Will You Vote For — or Against?
Remember the good old days when you went to the polls and voted for an MP because you believed the candidate’s party would govern in accordance with policies you supported? Because you were enthusiastic about the leader of the party leading the country? Because you were excited about a vision for this country?
Call that honest voting. Or sincere voting. Or affirmative voting.
As opposed to strategic voting, something that’s being talked about more and more as the election approaches.
In comments following a column by Margaret Wente in the Globe and Mail titled “Why Stephen Harper is Toast,” Rmiller101 advised:
“Please remember to check the website (www.threehundredeight.com) to see which MP is most likely to defeat the CPC candidate in your riding on election day.”
In other words, don’t waste your vote on someone who won’t be of any use in dispatching Harper.
It was one of the most popular comments on the site.
How did we become so negative?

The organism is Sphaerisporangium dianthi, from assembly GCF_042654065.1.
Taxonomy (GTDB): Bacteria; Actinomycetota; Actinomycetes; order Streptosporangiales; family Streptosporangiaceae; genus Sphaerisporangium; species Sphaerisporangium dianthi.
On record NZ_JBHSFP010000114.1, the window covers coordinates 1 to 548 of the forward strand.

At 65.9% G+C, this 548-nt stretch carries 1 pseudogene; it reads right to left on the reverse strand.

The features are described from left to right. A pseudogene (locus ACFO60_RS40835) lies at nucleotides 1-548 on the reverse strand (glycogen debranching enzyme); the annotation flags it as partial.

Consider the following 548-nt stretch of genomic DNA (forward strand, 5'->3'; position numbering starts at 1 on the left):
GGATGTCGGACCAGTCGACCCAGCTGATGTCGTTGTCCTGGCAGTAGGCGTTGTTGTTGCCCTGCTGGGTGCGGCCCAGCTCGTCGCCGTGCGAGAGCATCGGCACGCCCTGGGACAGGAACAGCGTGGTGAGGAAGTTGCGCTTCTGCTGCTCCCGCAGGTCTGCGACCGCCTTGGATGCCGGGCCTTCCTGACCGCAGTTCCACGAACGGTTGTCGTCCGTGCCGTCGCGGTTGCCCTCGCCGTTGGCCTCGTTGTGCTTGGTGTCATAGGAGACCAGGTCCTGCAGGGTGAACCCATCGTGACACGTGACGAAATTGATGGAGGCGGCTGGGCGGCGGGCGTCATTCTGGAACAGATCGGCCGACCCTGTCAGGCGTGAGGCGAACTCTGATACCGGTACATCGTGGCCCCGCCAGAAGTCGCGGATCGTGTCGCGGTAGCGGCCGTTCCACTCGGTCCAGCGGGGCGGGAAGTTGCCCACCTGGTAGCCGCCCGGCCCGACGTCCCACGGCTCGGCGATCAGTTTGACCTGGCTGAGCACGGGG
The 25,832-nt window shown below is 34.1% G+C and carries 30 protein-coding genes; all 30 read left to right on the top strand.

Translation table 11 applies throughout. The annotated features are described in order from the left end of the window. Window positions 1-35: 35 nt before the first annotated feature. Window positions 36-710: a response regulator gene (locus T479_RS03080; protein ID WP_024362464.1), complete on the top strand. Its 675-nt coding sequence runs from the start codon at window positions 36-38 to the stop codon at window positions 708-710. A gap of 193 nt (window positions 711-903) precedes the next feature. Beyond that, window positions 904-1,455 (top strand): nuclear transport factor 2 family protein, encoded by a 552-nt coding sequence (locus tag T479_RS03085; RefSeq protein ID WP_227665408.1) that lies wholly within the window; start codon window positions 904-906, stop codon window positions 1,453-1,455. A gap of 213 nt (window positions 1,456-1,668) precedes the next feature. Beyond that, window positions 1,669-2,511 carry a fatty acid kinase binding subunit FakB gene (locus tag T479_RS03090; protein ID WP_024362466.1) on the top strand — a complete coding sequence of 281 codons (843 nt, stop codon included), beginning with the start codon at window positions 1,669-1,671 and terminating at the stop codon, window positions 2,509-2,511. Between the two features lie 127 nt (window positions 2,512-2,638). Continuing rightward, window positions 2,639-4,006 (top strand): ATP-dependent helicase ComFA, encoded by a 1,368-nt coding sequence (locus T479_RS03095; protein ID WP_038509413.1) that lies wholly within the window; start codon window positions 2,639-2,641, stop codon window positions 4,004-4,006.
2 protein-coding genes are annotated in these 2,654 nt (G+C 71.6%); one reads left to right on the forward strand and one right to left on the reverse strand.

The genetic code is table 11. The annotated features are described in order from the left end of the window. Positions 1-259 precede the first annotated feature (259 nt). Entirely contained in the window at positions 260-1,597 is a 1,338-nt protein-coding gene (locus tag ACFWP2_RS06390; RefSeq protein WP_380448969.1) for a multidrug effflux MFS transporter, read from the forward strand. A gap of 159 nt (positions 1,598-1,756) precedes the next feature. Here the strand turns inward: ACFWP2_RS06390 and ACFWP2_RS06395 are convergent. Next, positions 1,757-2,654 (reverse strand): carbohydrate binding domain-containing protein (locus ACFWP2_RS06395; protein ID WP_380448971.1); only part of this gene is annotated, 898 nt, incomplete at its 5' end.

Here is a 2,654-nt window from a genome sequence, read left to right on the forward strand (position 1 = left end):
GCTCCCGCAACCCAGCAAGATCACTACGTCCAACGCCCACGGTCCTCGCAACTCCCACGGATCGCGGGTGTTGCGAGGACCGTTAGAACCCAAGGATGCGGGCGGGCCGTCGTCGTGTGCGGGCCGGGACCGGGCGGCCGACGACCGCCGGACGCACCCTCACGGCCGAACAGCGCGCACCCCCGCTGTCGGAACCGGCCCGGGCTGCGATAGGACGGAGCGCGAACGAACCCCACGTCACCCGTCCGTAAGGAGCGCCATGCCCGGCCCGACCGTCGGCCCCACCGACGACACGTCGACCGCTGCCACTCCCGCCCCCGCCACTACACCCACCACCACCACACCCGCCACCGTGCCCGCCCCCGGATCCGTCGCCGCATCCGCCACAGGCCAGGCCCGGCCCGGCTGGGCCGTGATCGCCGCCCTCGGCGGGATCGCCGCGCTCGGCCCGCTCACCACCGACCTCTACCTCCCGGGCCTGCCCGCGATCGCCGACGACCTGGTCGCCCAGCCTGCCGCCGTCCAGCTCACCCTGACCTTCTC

It used to be that we’d vote for someone with a vision for a better Canada, however the individual voter defined “a better Canada.”
Now we have such a complicated web of picayune promises and blurring of parties and attention to personality that vision has been replaced by fog.
Or to put it another way, we’re not just getting the trees instead of the forest in this campaign. We’re getting logging.
So, yes, even though voters can shoulder some of the blame for responding strategically and negatively, most of the blame goes to the parties.
Staying the course or making change seem to be the only choices on offer. No wonder they elicit a strategic, negative response.
Offer us instead a vision of Canada that is farsighted, uplifting and inspiring.
Let us hear something eloquent from those who would lead us instead of petty criticism of each other. Stir the imagination of Canadians along with pledging to put defibrillators in hockey arenas, to encourage healthy eating and to promote Canada as a tourist destination.